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Shakespeare & Beyond

Folger Finds: Photographs of Hamlet in Japan

Claudius and Gertrude in Hamlet
Claudius and Gertrude in Hamlet

In a recent post on the Folger’s Collation blog, assistant curator Elizabeth DeBold shared a small set of photographs, newly added to the Folger collection, that document a 1933 Japanese production of Hamlet:

These five photos provide a glimpse of a production of Hamlet performed at the Tsukiji Shogekijo, the “Tsukiji Little Theater,” aptly named and located in the Tsukiji district of Tokyo. The theater was built in 1923 for the express purpose of staging Western (European, Russian, and American) drama, as a part of an intellectual movement away from traditional forms of Japanese theater. This movement, called shingeki, or “new theater,” in Japan sought to bring many of the new western dramatic methodologies inspired by the rise of socialism and expressionism into Japanese culture.

Read more on The Collation.

The photographs join other items in the Folger collection related to Shakespeare in Japan, such as this page from a 1905 issue of The Sketch, a British illustrated weekly journal. The photograph shows actor/director Otojiro Kawakami as the Ghost in Hamlet, dressed in a Japanese military uniform.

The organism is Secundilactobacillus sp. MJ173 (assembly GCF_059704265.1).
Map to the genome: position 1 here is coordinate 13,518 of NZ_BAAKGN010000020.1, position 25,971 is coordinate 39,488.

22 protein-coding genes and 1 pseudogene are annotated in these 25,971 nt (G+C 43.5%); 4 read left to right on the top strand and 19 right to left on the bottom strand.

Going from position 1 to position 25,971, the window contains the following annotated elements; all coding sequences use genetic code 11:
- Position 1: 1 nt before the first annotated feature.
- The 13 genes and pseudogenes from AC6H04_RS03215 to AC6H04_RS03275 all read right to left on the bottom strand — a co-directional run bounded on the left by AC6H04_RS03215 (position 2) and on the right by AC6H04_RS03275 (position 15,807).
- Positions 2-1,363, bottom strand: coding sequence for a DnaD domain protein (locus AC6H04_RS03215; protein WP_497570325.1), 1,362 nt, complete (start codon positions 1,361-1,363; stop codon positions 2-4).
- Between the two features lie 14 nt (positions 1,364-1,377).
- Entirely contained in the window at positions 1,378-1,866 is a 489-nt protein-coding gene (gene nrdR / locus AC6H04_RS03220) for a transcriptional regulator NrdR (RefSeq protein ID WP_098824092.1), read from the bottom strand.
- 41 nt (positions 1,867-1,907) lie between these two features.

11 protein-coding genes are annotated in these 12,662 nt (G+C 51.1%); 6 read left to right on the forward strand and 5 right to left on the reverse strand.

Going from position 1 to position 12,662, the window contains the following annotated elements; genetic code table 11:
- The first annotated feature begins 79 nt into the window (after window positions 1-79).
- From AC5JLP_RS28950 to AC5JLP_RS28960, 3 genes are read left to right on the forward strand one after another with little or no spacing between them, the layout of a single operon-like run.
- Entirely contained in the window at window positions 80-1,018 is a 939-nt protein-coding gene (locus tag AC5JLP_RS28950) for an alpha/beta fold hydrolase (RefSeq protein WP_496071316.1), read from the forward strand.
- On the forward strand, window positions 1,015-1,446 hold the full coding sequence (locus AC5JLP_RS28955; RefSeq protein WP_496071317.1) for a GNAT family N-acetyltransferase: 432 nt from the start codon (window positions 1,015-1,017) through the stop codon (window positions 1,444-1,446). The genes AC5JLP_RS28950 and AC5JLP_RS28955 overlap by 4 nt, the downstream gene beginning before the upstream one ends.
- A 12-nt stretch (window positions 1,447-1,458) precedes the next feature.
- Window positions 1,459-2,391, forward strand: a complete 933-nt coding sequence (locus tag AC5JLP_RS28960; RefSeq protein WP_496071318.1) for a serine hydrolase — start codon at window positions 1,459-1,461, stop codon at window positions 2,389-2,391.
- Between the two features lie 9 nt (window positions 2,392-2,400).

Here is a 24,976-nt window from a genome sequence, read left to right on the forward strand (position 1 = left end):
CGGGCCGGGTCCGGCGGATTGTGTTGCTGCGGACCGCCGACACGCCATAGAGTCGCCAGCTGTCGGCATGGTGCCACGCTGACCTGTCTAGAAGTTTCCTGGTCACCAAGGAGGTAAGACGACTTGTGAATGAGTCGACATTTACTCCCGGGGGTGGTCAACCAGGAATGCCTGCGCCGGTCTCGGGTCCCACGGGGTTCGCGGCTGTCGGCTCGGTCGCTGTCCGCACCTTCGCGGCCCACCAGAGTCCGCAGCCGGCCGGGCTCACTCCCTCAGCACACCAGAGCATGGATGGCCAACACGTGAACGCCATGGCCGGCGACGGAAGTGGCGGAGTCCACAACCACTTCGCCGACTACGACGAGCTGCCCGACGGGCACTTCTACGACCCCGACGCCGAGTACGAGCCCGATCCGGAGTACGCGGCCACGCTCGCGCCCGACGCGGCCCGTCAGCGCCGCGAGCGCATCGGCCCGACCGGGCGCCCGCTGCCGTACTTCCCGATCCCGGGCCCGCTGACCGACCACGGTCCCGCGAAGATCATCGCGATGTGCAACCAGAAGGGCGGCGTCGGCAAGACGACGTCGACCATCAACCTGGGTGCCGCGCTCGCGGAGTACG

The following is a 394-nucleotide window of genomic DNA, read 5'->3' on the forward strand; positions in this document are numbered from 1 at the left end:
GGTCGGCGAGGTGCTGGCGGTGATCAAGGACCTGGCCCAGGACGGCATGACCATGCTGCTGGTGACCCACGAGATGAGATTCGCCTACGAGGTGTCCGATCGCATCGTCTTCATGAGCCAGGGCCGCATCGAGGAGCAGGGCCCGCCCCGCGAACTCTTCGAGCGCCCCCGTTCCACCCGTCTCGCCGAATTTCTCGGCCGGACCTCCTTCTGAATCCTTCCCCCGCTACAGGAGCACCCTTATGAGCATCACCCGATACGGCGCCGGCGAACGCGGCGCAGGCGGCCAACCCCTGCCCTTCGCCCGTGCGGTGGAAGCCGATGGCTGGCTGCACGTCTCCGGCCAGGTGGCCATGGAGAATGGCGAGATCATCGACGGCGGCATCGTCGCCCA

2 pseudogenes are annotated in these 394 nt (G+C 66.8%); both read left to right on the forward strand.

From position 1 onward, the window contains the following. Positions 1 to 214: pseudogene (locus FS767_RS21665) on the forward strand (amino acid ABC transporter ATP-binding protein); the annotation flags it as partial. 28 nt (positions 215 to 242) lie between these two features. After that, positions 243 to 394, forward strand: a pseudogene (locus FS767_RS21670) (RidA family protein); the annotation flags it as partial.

“Otojiro Kawakami’s epoch-making production… heralded and shaped the next phase of Japanese theater,” writes scholar Kaori Ashizu. “This adaptation of Hamlet was written by Kayo Yamagishi and Shunsho Doi, who made the play into a contemporary, domestic tragedy grounded on Confucian morality. One of the most interesting things about the production is that the fourth soliloquy was finally dropped, despite having been incorporated in the script.”

For those of you counting, the fourth soliloquy is the one which begins with the famous line “To be or not to be—that is the question”. Imagine Hamlet without that speech! “Yamagishi, the main adapter, paid great attention to the soliloquy, which he considered “the main point” (daigannmoku) of the play,” writes Ashizu. However, the actor playing the young prince was apparently unable to do justice to the lines. The soliloquy was eventually added back in for later productions.

Kawakami’s production, first staged in 1903, led to a Hamlet bonanza within Japan, but scholar Yi-Hsin Hsu also notes the production’s influence outside Japan: “it  was  the  very  version  on  which  Korea’s  first  Shakespeare performance and Taiwan’s first production of Hamlet were based.”


The photos make me long for a film of this production, although of course it doesn’t exist. When I first saw Kurasawa’s THRONE OF BLOOD I felt a whole new, and important, dimension had been added to MACBETH by way of its translation into Japanese historical, theatrical, and philosophical idioms. The thought of a Japanese Hamlet speaking the “To be or not to be” monologue shines all kinds of new lights on that speech, and on the character, as your article implies.

Ruth Anne Baumgartner — July 6, 2021